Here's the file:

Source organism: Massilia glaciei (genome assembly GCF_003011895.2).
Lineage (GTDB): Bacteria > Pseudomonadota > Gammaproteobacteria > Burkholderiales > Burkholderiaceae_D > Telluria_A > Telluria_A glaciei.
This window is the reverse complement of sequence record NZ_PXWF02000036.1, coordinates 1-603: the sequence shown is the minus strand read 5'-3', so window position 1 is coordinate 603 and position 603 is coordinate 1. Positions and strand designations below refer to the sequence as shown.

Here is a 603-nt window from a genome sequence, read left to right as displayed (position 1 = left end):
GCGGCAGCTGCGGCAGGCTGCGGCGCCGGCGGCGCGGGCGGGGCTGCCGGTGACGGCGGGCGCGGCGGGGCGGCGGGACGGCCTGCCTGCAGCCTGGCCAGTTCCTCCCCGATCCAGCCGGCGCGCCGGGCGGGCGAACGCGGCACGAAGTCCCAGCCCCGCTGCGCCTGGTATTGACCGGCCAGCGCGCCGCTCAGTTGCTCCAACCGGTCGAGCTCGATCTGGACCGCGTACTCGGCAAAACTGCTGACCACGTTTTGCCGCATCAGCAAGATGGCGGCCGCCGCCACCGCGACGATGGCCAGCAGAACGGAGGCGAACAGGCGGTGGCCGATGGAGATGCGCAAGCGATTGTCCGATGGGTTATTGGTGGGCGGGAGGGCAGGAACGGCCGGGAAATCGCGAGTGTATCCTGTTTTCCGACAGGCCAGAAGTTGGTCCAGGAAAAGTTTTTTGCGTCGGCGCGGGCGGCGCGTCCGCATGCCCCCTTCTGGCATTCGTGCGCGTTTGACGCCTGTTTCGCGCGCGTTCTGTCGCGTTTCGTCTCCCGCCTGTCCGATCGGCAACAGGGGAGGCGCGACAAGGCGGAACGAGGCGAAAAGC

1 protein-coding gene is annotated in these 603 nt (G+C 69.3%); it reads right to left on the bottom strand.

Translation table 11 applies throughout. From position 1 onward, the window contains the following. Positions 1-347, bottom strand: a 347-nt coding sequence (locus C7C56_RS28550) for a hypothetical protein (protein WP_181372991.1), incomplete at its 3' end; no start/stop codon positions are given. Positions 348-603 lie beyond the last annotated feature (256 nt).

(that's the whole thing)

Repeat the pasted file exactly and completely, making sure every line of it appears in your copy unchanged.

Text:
Source organism: Massilia glaciei (genome assembly GCF_003011895.2).
Lineage (GTDB): Bacteria > Pseudomonadota > Gammaproteobacteria > Burkholderiales > Burkholderiaceae_D > Telluria_A > Telluria_A glaciei.
This window is the reverse complement of sequence record NZ_PXWF02000036.1, coordinates 1-603: the sequence shown is the minus strand read 5'-3', so window position 1 is coordinate 603 and position 603 is coordinate 1. Positions and strand designations below refer to the sequence as shown.

Here is a 603-nt window from a genome sequence, read left to right as displayed (position 1 = left end):
GCGGCAGCTGCGGCAGGCTGCGGCGCCGGCGGCGCGGGCGGGGCTGCCGGTGACGGCGGGCGCGGCGGGGCGGCGGGACGGCCTGCCTGCAGCCTGGCCAGTTCCTCCCCGATCCAGCCGGCGCGCCGGGCGGGCGAACGCGGCACGAAGTCCCAGCCCCGCTGCGCCTGGTATTGACCGGCCAGCGCGCCGCTCAGTTGCTCCAACCGGTCGAGCTCGATCTGGACCGCGTACTCGGCAAAACTGCTGACCACGTTTTGCCGCATCAGCAAGATGGCGGCCGCCGCCACCGCGACGATGGCCAGCAGAACGGAGGCGAACAGGCGGTGGCCGATGGAGATGCGCAAGCGATTGTCCGATGGGTTATTGGTGGGCGGGAGGGCAGGAACGGCCGGGAAATCGCGAGTGTATCCTGTTTTCCGACAGGCCAGAAGTTGGTCCAGGAAAAGTTTTTTGCGTCGGCGCGGGCGGCGCGTCCGCATGCCCCCTTCTGGCATTCGTGCGCGTTTGACGCCTGTTTCGCGCGCGTTCTGTCGCGTTTCGTCTCCCGCCTGTCCGATCGGCAACAGGGGAGGCGCGACAAGGCGGAACGAGGCGAAAAGC

1 protein-coding gene is annotated in these 603 nt (G+C 69.3%); it reads right to left on the bottom strand.

Translation table 11 applies throughout. From position 1 onward, the window contains the following. Positions 1-347, bottom strand: a 347-nt coding sequence (locus C7C56_RS28550) for a hypothetical protein (protein WP_181372991.1), incomplete at its 3' end; no start/stop codon positions are given. Positions 348-603 lie beyond the last annotated feature (256 nt).